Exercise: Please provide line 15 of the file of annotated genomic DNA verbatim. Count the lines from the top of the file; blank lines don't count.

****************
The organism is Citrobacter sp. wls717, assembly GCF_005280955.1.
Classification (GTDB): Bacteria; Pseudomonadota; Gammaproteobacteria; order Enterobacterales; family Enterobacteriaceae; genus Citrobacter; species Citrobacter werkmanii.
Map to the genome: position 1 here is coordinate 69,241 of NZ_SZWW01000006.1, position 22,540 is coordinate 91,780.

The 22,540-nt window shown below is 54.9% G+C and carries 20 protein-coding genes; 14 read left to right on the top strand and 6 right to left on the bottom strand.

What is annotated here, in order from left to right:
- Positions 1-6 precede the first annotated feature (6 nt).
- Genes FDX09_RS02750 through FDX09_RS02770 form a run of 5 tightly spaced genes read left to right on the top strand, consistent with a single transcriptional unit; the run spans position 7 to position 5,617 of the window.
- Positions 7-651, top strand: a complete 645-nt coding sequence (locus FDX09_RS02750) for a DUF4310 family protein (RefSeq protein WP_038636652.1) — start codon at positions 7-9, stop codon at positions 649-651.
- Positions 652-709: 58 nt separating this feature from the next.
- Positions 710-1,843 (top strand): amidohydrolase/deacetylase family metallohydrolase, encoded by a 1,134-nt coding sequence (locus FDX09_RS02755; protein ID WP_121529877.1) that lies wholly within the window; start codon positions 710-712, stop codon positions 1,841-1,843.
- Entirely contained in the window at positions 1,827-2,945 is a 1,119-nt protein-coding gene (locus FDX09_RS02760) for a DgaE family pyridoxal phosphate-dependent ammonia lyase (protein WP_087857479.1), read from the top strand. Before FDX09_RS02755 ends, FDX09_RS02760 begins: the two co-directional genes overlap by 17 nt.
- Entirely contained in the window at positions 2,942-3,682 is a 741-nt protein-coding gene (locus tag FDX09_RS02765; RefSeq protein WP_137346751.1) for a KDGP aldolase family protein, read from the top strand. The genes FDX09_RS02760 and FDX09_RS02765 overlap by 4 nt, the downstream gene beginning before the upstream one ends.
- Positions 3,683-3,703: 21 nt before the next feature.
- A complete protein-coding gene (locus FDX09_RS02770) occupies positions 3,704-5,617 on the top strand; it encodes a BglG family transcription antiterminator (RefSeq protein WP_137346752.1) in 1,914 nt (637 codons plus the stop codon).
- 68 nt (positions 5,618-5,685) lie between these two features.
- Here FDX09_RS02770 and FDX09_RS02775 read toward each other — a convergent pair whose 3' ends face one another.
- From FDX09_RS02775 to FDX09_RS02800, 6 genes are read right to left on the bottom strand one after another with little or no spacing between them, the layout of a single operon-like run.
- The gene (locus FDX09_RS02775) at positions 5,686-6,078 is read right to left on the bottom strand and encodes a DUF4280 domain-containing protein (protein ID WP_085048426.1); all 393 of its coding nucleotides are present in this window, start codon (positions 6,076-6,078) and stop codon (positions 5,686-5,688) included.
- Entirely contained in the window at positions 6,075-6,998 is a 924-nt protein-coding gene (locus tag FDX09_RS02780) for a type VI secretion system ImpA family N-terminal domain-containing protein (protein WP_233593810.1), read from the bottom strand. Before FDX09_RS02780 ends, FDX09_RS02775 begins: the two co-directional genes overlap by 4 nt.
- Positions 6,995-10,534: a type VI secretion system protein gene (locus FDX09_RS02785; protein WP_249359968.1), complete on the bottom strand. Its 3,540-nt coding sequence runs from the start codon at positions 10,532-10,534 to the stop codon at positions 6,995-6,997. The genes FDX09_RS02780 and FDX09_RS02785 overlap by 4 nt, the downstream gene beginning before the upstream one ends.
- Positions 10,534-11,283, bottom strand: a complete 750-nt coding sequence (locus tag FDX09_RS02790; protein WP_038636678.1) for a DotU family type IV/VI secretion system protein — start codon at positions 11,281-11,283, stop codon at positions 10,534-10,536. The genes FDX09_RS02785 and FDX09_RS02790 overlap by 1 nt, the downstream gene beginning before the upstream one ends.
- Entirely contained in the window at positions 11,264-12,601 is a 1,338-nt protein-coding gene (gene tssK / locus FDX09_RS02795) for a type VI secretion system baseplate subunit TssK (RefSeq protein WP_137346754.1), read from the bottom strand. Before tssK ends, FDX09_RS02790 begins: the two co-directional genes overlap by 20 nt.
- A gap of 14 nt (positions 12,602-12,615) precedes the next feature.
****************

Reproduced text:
- 68 nt (positions 5,618-5,685) lie between these two features.